Kidney stones lead to more than 3,600 ER visits each day,1 and estimates say that one in 11 people will have at least one kidney stone in their lifetime.2 This disruptive and painful condition is also the cause of numerous return trips to the ER as well as hospitalizations. So, what are kidney stones? And can you avoid developing them?
What are kidney stones?
Kidney stones are solid, pebble-like formations that develop in the kidneys. When the body tries to expel them, it brings on intense pain and discomfort.
What causes kidney stones?
Kidney stones most commonly develop when there is too much calcium circulating in the body. Eighty percent of kidney stones are comprised of mostly calcium; the remaining twenty percent are most often made up of other chemical compounds such as uric acid crystals, struvite, and cystine.3
High levels of calcium can occur in the body when:4
- the intestines absorb too much calcium from certain foods, such as dairy products
- calcium is reabsorbed from bone
- the kidneys do not get rid of calcium in urine
Other risk factors associated with the development of kidney stones include:5
- family history
- dietary influences
- decreased fluid intake
- medical conditions such as gout, diabetes, and obesity
In addition, kidney stones become more common with increasing age, and men tend to develop kidney stones more often than women.
What are the symptoms of kidney stones?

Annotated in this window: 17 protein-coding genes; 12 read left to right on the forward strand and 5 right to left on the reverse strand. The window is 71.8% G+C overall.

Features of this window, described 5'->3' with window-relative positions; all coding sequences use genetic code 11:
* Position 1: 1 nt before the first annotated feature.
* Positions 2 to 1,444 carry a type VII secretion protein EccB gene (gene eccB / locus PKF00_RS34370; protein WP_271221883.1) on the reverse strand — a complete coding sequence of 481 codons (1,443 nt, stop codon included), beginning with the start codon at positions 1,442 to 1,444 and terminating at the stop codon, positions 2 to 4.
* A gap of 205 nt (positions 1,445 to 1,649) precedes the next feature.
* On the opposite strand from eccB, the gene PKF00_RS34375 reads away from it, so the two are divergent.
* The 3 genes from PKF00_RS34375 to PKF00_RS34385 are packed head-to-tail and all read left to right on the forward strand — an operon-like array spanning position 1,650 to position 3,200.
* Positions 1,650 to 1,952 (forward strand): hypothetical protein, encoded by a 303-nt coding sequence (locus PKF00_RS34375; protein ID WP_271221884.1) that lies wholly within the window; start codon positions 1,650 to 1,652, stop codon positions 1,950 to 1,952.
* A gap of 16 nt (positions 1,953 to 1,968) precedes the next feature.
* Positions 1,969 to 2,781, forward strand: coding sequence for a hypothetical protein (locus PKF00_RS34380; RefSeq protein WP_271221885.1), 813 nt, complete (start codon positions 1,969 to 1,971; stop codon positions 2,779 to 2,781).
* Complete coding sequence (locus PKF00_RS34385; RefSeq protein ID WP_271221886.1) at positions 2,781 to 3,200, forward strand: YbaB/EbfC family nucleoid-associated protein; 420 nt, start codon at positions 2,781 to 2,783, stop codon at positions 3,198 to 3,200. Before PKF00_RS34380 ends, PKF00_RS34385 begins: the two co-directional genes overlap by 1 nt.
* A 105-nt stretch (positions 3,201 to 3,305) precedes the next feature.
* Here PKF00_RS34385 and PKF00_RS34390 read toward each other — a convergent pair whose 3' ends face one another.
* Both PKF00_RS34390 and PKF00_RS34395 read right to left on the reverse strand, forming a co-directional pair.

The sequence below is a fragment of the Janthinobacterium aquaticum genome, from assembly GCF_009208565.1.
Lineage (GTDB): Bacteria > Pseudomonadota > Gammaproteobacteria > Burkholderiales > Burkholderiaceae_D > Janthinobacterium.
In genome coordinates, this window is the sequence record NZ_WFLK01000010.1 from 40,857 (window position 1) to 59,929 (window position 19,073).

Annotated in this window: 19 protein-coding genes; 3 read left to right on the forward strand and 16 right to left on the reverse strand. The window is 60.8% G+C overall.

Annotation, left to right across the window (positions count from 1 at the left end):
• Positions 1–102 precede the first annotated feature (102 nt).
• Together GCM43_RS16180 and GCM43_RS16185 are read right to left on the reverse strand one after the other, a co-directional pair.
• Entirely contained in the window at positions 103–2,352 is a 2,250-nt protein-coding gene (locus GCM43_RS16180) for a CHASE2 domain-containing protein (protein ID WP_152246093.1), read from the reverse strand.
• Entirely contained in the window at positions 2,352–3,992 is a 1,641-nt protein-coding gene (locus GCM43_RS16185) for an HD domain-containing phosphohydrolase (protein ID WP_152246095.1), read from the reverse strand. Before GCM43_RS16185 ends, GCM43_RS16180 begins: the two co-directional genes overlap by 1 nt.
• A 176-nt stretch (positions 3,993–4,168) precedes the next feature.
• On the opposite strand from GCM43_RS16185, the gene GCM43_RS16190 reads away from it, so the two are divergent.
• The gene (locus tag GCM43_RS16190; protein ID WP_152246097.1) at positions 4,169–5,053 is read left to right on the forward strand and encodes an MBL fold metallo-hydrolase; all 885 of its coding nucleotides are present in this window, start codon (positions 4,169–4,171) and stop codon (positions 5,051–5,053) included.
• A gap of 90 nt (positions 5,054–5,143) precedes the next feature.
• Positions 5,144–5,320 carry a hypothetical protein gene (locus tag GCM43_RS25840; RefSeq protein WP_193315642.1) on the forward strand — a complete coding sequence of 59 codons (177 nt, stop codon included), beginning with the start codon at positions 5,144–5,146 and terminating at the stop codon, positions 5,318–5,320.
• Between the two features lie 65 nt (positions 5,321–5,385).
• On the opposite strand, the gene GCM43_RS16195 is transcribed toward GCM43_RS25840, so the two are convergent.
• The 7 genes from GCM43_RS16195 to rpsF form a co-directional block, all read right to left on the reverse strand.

Kidney stones can cause a sudden onset of severe pain in the side or flank that can radiate to the groin area. Additional symptoms may include nausea, vomiting, fever, pain with urination, blood in the urine, cloudy urine, and increased urinary frequency and urgency.6 If your healthcare provider suspects a kidney stone, they may further evaluate you with laboratory studies and an x-ray of cat scan to determine the size and location of the stone.7
How are kidney stones treated?
Some kidney stones, if they are small enough, may pass through the urinary tract without specific treatment. Symptoms can be controlled with pain medications and nausea medications, and drinking plenty of fluids can help the stone to pass. However, if more than one stone is present, if the stone is more than 5 millimeters in diameter, if the kidney starts to enlarge due to swelling, if there is an infection of the urine along with the stone, or if the kidney stone is present in a pregnant woman, a urologist will often be consulted for treatment.8 A urologist may recommend a non-invasive procedure known as shock wave lithotripsy (SWL), which uses shock waves to break the kidney stones into smaller pieces in order for them to pass more easily through the urinary tract, or a urologist may recommend an invasive procedure to physically remove the kidney stone from the body.9
Are kidney stones preventable?
Prevention measures for kidney stones include:10
- drinking more water
- losing weight
- managing diabetes
- decreasing intake of high-sodium foods, dairy, and other foods depending on the chemical composition of previous stones
1 Gregory Foster, Carol Stocks, and Michael S Borofsky, “Emergency Department Visits and Hospital Admissions for Kidney Stone Disease, 2009,” Healthcare Cost and Utilization Project (HCUP) Statistical Briefs, July 2012.
3 Glenn M Preminger and Gary C Curhan, “The first kidney stone and asymptomatic nephrolithiasis in adults,” UpToDate, last updated May 7, 2018.
7 “The first kidney stone and asymptomatic nephrolithiasis in adults.”
10 “Treatment and Prevention of Kidney Stones.”